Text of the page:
Earlier this month, Alan McCappin, Practice Manager at Welling, Kent-based Bradleys Accountants Limited, highlighted the fact that higher income families that receive child benefit will have to pay fines if they have failed to register for self-assessment tax return. You can read the full article here.
We gave everyone the opportunity to put their questions directly to Alan – and received a fair number of questions on the child tax benefit changes that came into force in January 2013.
Q1: A.D, Head of Tax, asks, “HMRC state they believe 165,000 parents who should have registered haven't. I do have to question whether it was appropriate to bring this benefit within the scope of self assessment. HM Revenue & Customs to quote a figure of 165,000 clearly can reconcile the figures they have on earnings with child benefit paid so why invoke a filing obligation, just send out bills!”
Alan McCappin, Bradleys Accountants:I totally agree with your point, it is yet another filing burden put upon the UK tax payer. As you state, they have the child payment information and employment income (on a monthly basis now due to RTI) so they should just make a PAYE coding adjustment or perform a P800 calculation. I thought the Office of Tax Simplification was meant to be reducing the administrative burden from the tax payer but all we have been seeing is the increase as of late with a £100 penalty for late filing, daily £10 penalties of the tax return (> 3 months late), £300 penalty (>6 months late) and a final £300 penalty (> 12 months late). If you think about it, they can earn £1,600 in penalties per person per year. If at least 5% of the 165,000 submit their tax returns 12 months late they could earn an additional £1.32 million from the tax payer.
Q2: J.C, Development Director, asks, “Just to clarify the October and January deadlines mentioned apply to the 2012-2013 tax year - much of the pressure on parents to register doesn't mention this and adds to the confusion.”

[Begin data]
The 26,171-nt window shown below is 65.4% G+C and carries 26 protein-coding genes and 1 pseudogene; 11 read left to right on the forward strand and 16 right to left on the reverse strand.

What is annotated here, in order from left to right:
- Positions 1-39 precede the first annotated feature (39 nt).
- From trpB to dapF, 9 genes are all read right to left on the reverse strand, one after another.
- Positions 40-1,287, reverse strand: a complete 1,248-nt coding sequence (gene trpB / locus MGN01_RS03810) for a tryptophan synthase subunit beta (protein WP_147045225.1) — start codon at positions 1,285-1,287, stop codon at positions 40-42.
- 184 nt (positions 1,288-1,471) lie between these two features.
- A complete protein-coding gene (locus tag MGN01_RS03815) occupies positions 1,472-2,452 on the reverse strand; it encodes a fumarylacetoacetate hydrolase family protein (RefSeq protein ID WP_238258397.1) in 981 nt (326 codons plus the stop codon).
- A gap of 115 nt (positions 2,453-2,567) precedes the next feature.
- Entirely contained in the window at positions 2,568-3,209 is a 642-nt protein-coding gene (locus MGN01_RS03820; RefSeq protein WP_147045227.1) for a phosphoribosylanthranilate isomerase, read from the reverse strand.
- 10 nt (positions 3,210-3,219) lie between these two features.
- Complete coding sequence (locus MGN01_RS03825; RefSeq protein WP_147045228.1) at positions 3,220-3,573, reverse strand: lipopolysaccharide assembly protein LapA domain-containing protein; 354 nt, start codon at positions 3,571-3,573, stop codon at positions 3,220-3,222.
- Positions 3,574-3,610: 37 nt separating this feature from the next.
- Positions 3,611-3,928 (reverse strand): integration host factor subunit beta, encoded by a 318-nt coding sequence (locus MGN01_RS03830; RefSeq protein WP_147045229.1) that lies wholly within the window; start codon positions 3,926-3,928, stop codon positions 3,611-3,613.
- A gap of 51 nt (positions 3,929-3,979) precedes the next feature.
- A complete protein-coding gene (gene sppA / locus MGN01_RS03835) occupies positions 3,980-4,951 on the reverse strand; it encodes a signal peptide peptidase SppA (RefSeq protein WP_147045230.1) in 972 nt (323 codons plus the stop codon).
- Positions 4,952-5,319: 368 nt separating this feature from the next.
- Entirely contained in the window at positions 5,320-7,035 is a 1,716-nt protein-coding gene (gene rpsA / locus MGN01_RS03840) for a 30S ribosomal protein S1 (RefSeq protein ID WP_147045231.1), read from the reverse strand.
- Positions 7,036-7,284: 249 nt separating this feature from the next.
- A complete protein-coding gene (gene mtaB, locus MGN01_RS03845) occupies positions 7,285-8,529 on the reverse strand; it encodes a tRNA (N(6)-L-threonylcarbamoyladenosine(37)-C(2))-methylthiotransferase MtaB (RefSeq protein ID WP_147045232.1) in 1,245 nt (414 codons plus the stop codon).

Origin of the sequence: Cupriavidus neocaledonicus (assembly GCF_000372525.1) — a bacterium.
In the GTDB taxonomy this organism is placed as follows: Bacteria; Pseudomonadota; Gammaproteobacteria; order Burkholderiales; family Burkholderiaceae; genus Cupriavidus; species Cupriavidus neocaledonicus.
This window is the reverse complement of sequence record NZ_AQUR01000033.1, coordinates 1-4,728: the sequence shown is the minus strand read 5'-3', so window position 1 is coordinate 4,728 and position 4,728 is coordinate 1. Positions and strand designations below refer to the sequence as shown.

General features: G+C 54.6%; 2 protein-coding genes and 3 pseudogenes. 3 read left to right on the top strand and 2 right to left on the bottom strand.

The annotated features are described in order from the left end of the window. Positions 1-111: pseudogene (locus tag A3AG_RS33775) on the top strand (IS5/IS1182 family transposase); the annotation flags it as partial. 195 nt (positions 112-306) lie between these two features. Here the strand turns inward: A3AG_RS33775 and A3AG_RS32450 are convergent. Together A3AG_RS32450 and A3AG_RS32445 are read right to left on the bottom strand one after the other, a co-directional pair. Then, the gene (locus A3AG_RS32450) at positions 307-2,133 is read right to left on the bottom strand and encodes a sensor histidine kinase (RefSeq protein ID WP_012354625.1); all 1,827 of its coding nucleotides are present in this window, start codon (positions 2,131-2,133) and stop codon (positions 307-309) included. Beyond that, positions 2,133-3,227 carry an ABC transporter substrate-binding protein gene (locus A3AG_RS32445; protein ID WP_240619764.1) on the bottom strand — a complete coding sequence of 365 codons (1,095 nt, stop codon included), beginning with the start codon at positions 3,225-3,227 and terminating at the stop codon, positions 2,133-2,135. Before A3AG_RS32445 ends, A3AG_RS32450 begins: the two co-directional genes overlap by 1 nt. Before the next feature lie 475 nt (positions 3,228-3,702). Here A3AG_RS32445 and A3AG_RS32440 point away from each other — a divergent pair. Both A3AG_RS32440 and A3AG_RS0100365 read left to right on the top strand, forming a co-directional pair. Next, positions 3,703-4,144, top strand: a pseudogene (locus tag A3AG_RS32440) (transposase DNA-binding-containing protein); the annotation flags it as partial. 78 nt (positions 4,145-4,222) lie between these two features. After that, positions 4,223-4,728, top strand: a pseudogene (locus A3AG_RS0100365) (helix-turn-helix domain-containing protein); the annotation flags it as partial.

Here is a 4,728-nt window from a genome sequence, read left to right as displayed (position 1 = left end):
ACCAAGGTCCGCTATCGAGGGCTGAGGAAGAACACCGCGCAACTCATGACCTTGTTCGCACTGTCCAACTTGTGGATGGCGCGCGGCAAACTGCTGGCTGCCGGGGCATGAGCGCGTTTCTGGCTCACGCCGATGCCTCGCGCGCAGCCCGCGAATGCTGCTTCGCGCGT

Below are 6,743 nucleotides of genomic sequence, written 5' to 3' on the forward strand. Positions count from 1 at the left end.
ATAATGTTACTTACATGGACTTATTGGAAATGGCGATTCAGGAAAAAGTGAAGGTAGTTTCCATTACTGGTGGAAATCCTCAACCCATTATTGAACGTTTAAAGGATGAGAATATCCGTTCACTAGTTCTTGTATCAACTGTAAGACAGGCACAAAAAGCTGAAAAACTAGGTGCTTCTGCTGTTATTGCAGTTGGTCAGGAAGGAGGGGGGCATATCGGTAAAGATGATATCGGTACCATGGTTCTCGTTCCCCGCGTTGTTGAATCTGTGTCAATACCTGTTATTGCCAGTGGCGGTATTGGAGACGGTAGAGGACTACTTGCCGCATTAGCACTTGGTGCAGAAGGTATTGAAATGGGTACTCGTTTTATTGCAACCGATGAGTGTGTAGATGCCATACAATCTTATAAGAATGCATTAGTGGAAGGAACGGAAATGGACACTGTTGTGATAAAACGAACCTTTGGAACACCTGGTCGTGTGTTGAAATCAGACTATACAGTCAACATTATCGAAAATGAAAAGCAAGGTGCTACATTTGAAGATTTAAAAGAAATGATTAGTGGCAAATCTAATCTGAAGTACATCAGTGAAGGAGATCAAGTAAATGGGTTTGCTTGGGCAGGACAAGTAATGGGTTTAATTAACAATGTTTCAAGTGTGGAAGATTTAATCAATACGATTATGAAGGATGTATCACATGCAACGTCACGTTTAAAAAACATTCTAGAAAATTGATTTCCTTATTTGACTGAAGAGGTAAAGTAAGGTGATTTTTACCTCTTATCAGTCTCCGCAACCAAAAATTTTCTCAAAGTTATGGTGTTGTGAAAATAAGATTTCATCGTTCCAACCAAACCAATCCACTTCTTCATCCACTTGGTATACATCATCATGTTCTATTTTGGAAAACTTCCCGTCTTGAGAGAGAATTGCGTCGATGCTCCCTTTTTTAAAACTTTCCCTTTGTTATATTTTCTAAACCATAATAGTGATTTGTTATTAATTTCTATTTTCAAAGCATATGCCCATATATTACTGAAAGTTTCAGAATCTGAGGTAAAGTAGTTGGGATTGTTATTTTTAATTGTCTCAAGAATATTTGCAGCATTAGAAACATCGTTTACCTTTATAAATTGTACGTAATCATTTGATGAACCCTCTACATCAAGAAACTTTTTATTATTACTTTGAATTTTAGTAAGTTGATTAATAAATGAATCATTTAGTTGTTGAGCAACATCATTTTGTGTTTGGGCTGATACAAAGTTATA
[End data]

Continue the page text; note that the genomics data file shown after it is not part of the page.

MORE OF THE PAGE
Alan McCappin, Bradleys Accountants: This is true. Also the charge only applies to child benefit amounts received after the 7th January 2013 not prior to that date.
Q3: J.R., Director of a web marketing company, asks, “Is it still true that a couple earning £49,999 each would receive this benefit yet a couple earning £50,001 and £1 would not?”
Alan McCappin, Bradleys Accountants: No, both couples would be entitled to receive child benefit but for couple B there will be a claw back of 1% of child benefit paid.
Q4: L.S., Secretary at the Queen's Award for Enterprise, asks:
- Does the £50k threshold include one-off, taxable, non-pensionable bonus payments?
- What if a pay increase takes salary over £50k, it is likely to come in January, but would be backdated to 1 August. How would this play out?
- Should we register, if answers to one or both are yes?
- Finally, how do we opt out?
Alan McCappin, Bradleys Accountants:
Q5: C.L., Owner at a Digital Media company, asks: I would wager this new benefit implementation costs more to administer than it actually saves in revenue. Far easier to either end child benefit or just pay it to everybody who has children because either way the money goes back into the economy somehow. (Unless it’s spent on the corporate tax dodgers of course) i.e. if you can’t afford kids then it`ll go on essentials and if your a high earner it will go on luxuries.
Christmas is the most wonderful – and expensive – time of the year and it’s easy to spend more than you have. It’s much better to find out what your tax bill is so you can budget to pay and know what you have left over to play with.
C.L: How do you claim it if you never file a tax return? Many PAYE may not use accountancy, although my father did as PAYE and used Bradleys 20 years ago. Obvious self employed may incorporate it in their annual tax return I guess.
C.L: I`m not sure why, if PAYE, you need self assessment, regardless of the earnings. Maybe I am confusing tax self assessment with child benefit assessment? Two different forms/processes? Personally speaking, if people can’t afford kids if earning over £50k, they need assess their spending habits.
Alan McCappin: I totally agree with you there, they shouldn’t need to register. With access to the monthly RTI data available to the HMRC they should be able to calculate the charge themselves rather than asking the tax payer to complete self-assessments.
In respect to your comment about the couple earning £50,000 each, I would agree they maybe shouldn’t require Child benefit, but remember the £50,000 threshold even affects families where only one parent works. For instance, a couple earning £25,000 each compared to a single parent earning 50,000 will receive more net of tax/NI and also wouldn’t be subject to the Child benefit tax charge.
Thanks, Alan McCappin